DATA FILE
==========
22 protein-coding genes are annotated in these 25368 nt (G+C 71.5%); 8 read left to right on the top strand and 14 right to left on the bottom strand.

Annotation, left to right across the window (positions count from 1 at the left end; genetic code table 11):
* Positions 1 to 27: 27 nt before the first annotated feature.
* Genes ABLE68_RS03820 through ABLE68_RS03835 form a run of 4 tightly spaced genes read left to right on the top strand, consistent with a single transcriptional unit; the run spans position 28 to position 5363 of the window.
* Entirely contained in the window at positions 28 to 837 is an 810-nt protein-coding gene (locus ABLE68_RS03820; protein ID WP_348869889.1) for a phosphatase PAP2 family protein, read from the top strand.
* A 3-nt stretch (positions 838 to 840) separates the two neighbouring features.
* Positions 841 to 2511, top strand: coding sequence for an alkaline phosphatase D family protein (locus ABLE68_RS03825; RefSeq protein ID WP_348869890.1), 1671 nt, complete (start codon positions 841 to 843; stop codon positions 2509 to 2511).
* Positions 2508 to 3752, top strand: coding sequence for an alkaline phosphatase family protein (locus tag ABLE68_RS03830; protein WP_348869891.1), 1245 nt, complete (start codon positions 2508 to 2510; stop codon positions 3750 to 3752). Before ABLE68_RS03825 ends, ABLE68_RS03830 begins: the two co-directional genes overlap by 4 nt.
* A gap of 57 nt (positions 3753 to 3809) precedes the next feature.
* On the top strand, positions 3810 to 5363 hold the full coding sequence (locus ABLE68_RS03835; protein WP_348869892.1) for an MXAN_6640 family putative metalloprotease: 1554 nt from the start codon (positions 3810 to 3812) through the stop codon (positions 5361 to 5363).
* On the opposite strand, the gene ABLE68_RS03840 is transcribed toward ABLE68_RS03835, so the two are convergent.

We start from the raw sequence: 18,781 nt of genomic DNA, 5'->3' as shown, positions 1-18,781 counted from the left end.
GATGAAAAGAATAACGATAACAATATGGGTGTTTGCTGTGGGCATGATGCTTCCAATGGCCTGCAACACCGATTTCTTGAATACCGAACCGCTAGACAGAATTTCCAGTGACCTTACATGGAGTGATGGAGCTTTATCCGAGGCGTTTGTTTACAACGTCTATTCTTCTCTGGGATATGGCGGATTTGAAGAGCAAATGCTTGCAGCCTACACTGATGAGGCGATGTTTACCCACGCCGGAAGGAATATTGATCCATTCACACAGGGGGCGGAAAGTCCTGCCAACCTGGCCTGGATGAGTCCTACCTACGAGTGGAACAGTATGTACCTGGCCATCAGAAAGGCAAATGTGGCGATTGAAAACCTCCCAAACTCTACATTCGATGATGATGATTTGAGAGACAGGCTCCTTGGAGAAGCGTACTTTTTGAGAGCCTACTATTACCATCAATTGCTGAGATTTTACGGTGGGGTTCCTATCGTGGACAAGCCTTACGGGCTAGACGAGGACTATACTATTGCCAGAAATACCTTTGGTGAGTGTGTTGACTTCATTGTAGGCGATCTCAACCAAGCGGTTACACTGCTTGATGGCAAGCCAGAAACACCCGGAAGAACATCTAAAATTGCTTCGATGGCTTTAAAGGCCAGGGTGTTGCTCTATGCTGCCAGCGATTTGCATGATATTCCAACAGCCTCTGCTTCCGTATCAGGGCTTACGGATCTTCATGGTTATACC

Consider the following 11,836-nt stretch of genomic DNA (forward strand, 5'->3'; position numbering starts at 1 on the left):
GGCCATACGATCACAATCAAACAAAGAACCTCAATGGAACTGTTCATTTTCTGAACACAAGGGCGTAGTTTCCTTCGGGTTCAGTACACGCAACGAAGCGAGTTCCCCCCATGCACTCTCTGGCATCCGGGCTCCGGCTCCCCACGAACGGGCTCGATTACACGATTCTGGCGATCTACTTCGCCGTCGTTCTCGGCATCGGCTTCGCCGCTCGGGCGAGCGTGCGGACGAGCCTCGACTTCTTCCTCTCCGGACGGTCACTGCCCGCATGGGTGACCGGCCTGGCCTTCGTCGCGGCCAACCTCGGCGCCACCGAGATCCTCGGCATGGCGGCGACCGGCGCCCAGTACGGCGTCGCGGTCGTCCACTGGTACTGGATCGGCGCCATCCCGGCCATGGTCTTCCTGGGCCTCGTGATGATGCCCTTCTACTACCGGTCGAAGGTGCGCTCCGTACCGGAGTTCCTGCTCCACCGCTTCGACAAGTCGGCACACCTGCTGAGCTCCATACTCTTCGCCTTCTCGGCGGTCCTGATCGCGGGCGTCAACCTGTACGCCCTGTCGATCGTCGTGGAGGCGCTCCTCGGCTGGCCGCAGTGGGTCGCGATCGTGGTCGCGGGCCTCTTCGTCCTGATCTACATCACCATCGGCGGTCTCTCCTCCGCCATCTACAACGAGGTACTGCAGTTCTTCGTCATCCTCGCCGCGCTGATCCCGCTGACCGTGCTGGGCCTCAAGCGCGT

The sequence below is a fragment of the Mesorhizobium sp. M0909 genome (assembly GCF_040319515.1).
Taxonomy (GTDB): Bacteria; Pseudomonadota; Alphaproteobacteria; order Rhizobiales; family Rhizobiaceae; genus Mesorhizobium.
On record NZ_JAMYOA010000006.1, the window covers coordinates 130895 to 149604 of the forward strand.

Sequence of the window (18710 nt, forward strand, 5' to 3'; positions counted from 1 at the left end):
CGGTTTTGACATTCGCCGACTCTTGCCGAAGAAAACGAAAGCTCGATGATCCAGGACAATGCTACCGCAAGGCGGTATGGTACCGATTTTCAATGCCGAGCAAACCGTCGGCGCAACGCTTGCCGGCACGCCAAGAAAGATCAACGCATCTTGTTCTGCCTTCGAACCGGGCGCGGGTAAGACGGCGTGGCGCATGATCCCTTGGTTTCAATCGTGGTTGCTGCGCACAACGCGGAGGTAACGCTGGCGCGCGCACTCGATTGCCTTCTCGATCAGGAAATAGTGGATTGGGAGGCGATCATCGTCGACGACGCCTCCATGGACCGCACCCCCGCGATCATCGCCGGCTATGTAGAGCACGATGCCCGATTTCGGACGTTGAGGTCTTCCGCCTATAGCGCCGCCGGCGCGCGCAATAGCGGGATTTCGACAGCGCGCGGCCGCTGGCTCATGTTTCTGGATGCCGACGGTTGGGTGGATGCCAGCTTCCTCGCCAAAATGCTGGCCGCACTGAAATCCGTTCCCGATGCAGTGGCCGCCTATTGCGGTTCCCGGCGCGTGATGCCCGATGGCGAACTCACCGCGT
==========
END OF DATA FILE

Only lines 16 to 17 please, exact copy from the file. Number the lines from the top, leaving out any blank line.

The sequence below is a fragment of the Mesorhizobium sp. M0909 genome (assembly GCF_040319515.1).
Taxonomy (GTDB): Bacteria; Pseudomonadota; Alphaproteobacteria; order Rhizobiales; family Rhizobiaceae; genus Mesorhizobium.